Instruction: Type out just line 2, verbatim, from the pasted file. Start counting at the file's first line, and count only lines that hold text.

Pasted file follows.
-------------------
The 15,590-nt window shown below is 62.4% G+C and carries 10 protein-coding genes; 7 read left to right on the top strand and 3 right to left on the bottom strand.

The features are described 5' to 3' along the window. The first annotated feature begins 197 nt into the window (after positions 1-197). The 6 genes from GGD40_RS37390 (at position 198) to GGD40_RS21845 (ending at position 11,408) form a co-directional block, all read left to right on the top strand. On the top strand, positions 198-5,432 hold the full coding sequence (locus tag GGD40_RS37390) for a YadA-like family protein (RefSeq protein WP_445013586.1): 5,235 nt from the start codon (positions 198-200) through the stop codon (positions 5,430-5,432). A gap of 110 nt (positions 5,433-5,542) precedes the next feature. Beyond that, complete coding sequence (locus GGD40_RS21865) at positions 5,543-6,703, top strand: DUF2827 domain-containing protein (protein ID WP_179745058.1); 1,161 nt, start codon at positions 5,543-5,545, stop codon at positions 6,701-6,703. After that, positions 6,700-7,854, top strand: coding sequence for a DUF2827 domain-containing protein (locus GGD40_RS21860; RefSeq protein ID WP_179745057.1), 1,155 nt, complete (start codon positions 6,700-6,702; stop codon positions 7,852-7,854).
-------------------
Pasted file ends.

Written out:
The features are described 5' to 3' along the window. The first annotated feature begins 197 nt into the window (after positions 1-197). The 6 genes from GGD40_RS37390 (at position 198) to GGD40_RS21845 (ending at position 11,408) form a co-directional block, all read left to right on the top strand. On the top strand, positions 198-5,432 hold the full coding sequence (locus tag GGD40_RS37390) for a YadA-like family protein (RefSeq protein WP_445013586.1): 5,235 nt from the start codon (positions 198-200) through the stop codon (positions 5,430-5,432). A gap of 110 nt (positions 5,433-5,542) precedes the next feature. Beyond that, complete coding sequence (locus GGD40_RS21865) at positions 5,543-6,703, top strand: DUF2827 domain-containing protein (protein ID WP_179745058.1); 1,161 nt, start codon at positions 5,543-5,545, stop codon at positions 6,701-6,703. After that, positions 6,700-7,854, top strand: coding sequence for a DUF2827 domain-containing protein (locus GGD40_RS21860; RefSeq protein ID WP_179745057.1), 1,155 nt, complete (start codon positions 6,700-6,702; stop codon positions 7,852-7,854).